‘You’ll never have to bury our kid’s father again. You can get through this.’ Little did I know.’: Woman loses 2 lovers to tragic accidents, says ‘becoming a mom’ is the best thing she’s ever done to carry on their legacy

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“In 1999 I was at my best friend’s birthday/graduation party when I met my first love, Josh. It was electric from the start.

We separated a few years later and I gave birth to our son, AJ, during that time. Josh passed away weeks before our son’s 5th birthday, on January 1, 2006.

This is how I found out the news.

Courtesy of Amber Schiefelbein

I arrived at my parents’ house, also coming back from the beach on a separate stretch of the split highway that Josh was traveling on.

My mom was on the phone when I walked into the kitchen. My uncle on the other line just told her that Josh was killed, and when she locked eyes with me, I knew something horrible happened.

She hung up the phone but continued to look me in the eyes. ‘Josh was killed in a car accident while coming back from the beach. He was hit by a falling tree. Amber, he’s gone.’

It took me a few days to tell our son. Some of which was a blur. I do remember shopping for funeral clothes. The thought went through my head, ‘You’ll never have to bury our kid’s father again, you can get through this.’ Little did I know.

Courtesy of Amber Schiefelbein
Courtesy of Amber Schiefelbein

Later, I was able to meet the Good Samaritan who performed first aide on Josh until EMS arrived. It was by an absolute miracle. She happened to visit my parents’ house with her boyfriend (my dad worked with him and they were doing a side job) and she saw a picture of Josh. She told my mom the story from her point of view.

My mother was in shock, but managed to remain calm and ask if she’d meet with me.

We went to a Portland Trail Blazers game with a bunch of our close friends and family. The healing from it was raw and emotional, but also euphoric.

Courtesy of Amber Schiefelbein

July 29, 2007, I married the love of my life, James. He adopted my son and we became pregnant with our daughter, Audrey in 2010.

Courtesy of Amber Schiefelbein

After genetic testing, our daughter showed markers for Spina Bifida or Down syndrome. At a specialty appointment, our doctor said if it were he and his wife, they would abort due to the risk factors for safety in childbirth to me and our daughter.

My husband cried and I told him under no circumstance would I abort. I told him we made our baby out of love, and I’d die out of love if it need be.

James prayed for a few days and came back to me and said, ‘Audrey will be fine, I know it in my bones.’

Courtesy of Amber Schiefelbein

We woke up June 5th, 2010, and the sun was shining into our room, there was a woodpecker on the gutter and our goats were making noise, it was bliss.

When I made pancakes, James stood behind me and rubbed my belly.

I stayed home and cleaned all day while my husband told everyone he encountered, ‘It was the best day of his life,’ people recalled to me later.

He was helping his brother move a piece of heavy equipment up near Swift reservoir when it rolled off a 250-foot cliff.

James died immediately, despite his brother trying CPR for 45 minutes.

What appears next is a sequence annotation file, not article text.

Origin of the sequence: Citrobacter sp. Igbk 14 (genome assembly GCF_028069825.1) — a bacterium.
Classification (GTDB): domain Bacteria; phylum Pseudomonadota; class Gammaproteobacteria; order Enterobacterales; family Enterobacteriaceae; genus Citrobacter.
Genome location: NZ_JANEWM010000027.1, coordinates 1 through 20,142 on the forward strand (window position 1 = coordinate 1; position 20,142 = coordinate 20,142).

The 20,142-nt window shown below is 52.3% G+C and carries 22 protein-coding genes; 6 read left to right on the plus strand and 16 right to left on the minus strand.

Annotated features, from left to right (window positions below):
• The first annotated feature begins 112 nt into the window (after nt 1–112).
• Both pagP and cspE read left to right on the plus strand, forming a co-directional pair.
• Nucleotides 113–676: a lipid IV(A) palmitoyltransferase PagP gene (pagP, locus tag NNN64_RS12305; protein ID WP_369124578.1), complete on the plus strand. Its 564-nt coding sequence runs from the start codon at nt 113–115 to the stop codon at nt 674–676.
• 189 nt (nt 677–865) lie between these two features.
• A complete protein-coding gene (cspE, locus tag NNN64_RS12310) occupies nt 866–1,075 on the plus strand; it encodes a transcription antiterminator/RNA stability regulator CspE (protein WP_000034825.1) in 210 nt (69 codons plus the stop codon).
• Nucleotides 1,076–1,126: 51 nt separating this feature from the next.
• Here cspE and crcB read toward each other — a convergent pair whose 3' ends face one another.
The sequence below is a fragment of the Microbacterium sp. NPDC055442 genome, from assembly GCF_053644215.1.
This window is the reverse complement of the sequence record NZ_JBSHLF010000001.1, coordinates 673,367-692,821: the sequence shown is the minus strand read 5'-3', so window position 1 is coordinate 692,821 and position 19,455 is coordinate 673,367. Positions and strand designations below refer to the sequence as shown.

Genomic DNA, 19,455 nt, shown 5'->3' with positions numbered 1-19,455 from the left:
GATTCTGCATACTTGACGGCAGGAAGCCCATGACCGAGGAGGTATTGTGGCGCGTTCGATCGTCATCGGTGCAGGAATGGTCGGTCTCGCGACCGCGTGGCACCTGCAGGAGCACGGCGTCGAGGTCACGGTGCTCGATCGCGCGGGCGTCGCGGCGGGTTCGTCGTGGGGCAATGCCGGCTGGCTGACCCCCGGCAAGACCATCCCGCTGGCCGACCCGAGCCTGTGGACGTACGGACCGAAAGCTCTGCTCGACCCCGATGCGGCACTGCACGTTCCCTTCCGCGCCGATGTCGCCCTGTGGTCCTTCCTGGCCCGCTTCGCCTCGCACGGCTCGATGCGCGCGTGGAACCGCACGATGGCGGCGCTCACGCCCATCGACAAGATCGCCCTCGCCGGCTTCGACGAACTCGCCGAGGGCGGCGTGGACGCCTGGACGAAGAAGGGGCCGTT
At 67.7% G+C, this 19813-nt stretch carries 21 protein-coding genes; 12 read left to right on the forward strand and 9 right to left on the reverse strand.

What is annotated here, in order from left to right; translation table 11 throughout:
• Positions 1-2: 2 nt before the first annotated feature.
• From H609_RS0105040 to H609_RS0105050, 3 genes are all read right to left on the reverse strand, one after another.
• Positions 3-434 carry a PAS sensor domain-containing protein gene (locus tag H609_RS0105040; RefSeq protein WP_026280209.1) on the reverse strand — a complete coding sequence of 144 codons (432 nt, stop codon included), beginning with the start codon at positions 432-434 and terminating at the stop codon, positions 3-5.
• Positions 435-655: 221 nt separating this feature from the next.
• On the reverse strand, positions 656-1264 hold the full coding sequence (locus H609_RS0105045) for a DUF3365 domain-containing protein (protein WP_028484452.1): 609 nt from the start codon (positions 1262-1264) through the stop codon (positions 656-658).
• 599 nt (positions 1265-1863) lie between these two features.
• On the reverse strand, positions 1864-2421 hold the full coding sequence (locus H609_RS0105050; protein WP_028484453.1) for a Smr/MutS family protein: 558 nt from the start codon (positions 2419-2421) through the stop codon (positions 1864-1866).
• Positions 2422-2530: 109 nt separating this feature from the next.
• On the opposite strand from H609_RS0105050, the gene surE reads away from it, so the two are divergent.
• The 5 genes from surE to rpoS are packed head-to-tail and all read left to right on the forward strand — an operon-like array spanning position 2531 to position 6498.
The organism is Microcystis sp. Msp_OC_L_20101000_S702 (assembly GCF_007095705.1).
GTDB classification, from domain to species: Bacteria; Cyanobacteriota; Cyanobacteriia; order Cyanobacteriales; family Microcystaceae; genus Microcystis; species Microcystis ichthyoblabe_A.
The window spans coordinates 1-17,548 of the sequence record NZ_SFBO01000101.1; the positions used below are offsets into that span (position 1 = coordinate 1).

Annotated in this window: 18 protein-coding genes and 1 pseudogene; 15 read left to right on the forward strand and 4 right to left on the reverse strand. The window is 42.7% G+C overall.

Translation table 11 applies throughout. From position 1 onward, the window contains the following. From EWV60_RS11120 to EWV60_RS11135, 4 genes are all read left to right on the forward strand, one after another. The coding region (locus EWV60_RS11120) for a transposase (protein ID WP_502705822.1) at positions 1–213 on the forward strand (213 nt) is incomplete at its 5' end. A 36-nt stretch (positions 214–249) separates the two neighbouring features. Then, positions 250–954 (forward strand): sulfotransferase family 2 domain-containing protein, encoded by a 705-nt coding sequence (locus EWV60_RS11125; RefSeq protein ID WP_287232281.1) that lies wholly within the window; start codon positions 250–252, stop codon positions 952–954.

James had called me earlier that day to tell me he would be a while longer, it was already getting dark.

James said, ‘I love you kitty, I’ll be home late.’ It’s like I can see myself standing in the kitchen on the phone with him, I can feel the emotion like it’s happening now.

But when the phone rang around 11 p.m., I knew he was dead. It was happening again. My best friend who is also my sister-in-law called to tell me the news. I can still hear her voice.

‘Jim’s dead.’

Tonya was bawling on the phone and all I wanted to do was comfort her. After all, she was pregnant too and I was worried about our babies.

Courtesy of Amber Schiefelbein

September 17, 2011, I gave birth to Audrey James Schiefelbein. She was perfectly healthy and the delivery was perfect.

The nun who came in from the chapel to be with the specialists, doctors and nurses, leaned in close to me, stroked my hair back, and all I could see was the big gold cross she wore around her neck. I barely heard her say, ‘Your daughter is beautiful.’

I agreed.

I didn’t know she was telling me that Audrey did not have any of the problems feared, until later.

Courtesy of Amber Schiefelbein
Courtesy of Amber Schiefelbein

AJ and Audrey look exactly like their fathers, I love it. It makes me feel so much more connected to them.

We keep their memory alive with photos, stories and saying their names.

AJ ended up playing baseball for his biological dad Josh’s high school team, and now attends college at his adopted dad James’ Alma mater.

Courtesy of Amber Schiefelbein

There’s been many more ups and downs, but through it all, it’s made us closer. The best thing I’ve ever done is become a mom.

My favorite life lesson I’ve learned is from a text James sent me while we were first dating.

‘And now abide faith, hope, love, these three; but the greatest of these is love.’”

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Courtesy of Amber Schiefelbein

This story was submitted to Love What Matters by Amber Schiefelbein of Washington. Do you have a similar experience? We’d like to hear your important journey. Submit your own story here. Be sure to subscribe to our free email newsletter for our best stories, and YouTube for our best videos.

Read more powerful stories like this:

‘Mommy, what’s wrong?’ I held her face in my hands and brought her eyes to mine. ‘Baby, there was an accident. Daddy died this morning,’ I whispered to my 12-year-old daughter.’

‘Amber, you need to listen to me. You need to stay in the car.’ I opened his phone and saw the message. ‘Truck is down.’ That was their name for my husband. ‘Get Kyle!,’ I screamed.’

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